Newtown Diwali Festival

Posted: January 26, 2009 in Investigative articles

©Astrid Stark

Published:  The Event:  South Africa’s leading business tourism industry newspaper, 2008

I was asked to investigate, what initially seemed like a straightforward complaint of non-payment of one party by another. However, on much closer inspection it became very clear that inexplicable and perplexing actions were taking place.

On 22 November 2007 the Newtown Diwali Festival concluded with the feedback that it was an unprecedented success. The festival owner, Nisha Moodley, confirmed that corporate, political, municipal and community support boosted Newtown’s annual highlight. One party that was not glowing in the success of the festival’s aftermath is publicity company JT Communications, and specifically, the owner Vanessa Perumal.  JT Communications, who has handled the festival’s publicity for three years, has to date not received its full payment for 2007.

Perumal’s concerns about the festival however started around October 2007, before the start of the festival and before payment issues became a bone of contention. Perumal raised concerns with stakeholders, as well as the City of Johannesburg with regards to;   ownership of the festival; lack of governance and the fact that Nisha Moodley, the Johannesburg Property Company’s Marketing Manager was the sole owner of a festival with private and public stakeholders. In short, Perumal was questioning whether public funds were being used for private enrichment.  She was also asking how the festival, seemingly without a Board of Trustees, can demonstrate accountability.

 Nisha Moodley stated, with proof, that she has the written permission and support of her MD to host the Newtown Diwali Festival.  When I approached Moodley she wrote that Perumal’s, ‘vendetta started against her weeks before the festival’.  She confirmed that JT Communications has to date not received any payment for labour because of outstanding issues involving photography, media monitoring and media accreditation.

Perumal stated that JT Communications made the decision to withdraw from the festival three days before it began as they had not received their standard 50% deposit at that stage and were carrying the cost of 9 months of labour and suppliers themselves. She was also concerned about unanswered governance and ownership questions that she felt might tarnish the image of JT Communications.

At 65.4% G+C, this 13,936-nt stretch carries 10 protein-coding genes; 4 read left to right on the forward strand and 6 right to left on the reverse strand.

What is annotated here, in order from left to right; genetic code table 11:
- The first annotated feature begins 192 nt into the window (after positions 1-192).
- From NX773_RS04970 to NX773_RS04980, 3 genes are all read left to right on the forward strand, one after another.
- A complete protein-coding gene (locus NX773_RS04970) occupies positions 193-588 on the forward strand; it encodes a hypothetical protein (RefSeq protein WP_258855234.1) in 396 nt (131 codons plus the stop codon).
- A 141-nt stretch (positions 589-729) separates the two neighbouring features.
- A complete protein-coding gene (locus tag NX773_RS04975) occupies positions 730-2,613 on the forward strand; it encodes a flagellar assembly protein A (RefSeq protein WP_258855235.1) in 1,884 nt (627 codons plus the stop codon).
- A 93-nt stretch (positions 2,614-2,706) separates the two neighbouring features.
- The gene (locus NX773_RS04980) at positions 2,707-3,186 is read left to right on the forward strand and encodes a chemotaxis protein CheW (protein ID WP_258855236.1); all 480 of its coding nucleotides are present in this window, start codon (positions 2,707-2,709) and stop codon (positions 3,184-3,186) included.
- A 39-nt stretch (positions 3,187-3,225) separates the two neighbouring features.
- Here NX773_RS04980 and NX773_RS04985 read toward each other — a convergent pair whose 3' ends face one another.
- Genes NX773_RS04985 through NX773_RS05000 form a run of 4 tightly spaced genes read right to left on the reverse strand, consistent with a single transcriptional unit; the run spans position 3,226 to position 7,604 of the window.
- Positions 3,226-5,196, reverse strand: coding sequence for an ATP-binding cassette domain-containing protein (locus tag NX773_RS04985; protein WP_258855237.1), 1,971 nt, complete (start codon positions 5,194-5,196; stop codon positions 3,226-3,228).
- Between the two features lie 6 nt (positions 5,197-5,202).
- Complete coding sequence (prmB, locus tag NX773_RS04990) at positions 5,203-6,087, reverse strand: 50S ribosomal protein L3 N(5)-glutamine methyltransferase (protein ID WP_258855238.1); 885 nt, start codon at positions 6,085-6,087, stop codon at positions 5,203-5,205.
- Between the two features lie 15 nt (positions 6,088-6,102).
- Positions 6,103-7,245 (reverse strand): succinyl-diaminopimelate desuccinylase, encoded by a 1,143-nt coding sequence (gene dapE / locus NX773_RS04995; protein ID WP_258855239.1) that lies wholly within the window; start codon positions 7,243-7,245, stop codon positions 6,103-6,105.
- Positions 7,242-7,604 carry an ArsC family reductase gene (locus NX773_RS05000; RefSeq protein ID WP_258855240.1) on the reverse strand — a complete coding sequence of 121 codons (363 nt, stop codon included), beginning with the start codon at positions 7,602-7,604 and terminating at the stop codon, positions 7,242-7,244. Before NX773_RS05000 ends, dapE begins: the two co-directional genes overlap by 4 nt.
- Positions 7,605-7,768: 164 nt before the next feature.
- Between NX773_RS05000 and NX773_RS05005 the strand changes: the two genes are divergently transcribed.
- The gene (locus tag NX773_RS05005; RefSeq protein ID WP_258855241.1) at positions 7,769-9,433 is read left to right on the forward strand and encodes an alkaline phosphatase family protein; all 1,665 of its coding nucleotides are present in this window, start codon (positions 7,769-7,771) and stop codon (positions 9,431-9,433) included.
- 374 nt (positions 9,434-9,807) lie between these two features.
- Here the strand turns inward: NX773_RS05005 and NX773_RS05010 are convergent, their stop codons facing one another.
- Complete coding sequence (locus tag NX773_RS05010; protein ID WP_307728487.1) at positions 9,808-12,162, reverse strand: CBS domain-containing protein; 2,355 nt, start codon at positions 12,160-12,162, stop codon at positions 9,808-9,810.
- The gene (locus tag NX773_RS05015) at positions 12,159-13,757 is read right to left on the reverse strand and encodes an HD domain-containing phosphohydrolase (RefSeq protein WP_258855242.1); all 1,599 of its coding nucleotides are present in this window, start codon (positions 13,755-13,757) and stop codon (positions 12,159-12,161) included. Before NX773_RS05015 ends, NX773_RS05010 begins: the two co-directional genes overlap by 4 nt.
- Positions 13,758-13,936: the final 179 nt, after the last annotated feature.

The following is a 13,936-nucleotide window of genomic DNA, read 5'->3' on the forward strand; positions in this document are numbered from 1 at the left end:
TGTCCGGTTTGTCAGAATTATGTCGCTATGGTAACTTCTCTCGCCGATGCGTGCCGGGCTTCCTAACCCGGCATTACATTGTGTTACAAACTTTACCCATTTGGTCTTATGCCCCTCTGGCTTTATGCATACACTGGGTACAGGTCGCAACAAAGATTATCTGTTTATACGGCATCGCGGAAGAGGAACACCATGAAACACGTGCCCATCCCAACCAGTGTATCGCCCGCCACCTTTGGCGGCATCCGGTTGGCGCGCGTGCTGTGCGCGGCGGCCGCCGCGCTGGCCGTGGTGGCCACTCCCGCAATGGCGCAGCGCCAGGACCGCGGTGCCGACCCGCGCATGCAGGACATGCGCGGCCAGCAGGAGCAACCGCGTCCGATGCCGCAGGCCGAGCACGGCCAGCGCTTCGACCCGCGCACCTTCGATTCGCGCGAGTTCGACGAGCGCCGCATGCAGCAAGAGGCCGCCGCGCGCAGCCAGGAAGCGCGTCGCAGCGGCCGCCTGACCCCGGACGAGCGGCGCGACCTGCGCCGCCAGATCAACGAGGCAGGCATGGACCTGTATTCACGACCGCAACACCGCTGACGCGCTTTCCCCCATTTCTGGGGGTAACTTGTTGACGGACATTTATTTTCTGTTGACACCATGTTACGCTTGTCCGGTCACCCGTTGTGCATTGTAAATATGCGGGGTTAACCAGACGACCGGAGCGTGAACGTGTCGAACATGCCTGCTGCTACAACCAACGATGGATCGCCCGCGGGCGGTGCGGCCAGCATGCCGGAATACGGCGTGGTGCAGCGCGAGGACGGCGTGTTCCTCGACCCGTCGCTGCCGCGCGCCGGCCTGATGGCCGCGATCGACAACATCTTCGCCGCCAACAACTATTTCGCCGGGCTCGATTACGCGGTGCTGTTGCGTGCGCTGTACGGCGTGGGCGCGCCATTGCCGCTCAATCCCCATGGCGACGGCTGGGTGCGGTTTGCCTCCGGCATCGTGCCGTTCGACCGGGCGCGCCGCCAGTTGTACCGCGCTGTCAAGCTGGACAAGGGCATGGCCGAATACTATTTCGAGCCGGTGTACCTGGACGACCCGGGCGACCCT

One might then assume that the services such as photography and media monitoring fell by the wayside as the mutual agreement now seemed irrevocably broken.    Both parties confirm that legal processes have now been entered into and the Public Protectors Office confirmed that they are ‘looking into the festival’, but were not prepared to divulge whether any conclusions had been reached.  This was the ongoing response I received from several parties involved in the festival. Perumal claims that the City of Johannesburg who hosted the festival, and in particular Gabu Tugwana the Communications Director confirmed that they will be responsible for the publicity payments. 

When I approached Mr Tugwana with questions, he chose not to give me any written answers on seemingly simple questions such as the City of Johannesburg’s exact involvement with the festival.  Instead he phoned me later to reiterate that I must direct my questions (including the ones specifically directed to him) to Nisha Moodley.

I have no corroboration but I certainly have the feeling that I am being brushed off.    I next approached Jayesperi  Moopen, the Tribhangi Dance Theatre’s artistic director, who was involved with Diwali, for her thoughts  on matters of the Festival’s governance and  accountability.  Moopen was only prepared to divulge that she had been advised by her Board of Directors to distance herself from this matter.  She concluded that she felt that the Joburg City Council must be accountable for ‘this’ as the public should have been given the opportunity to tender for the Newtown Diwali Festival.  Ashwin Trikamjee who was at one time the acting executive director of South African NGO coalition and the Chair of Transparency International confirmed that at the time he was approached by ‘some people’,that raised questions of transparency and accountability within the festival.  He did not say who, or answer my questions, instead he stated that no conclusive evidence of misconduct were found but that it certainly appears that there are issues of governance that are not transparent  He had tried to get city officials to deal with it proactively, but failed.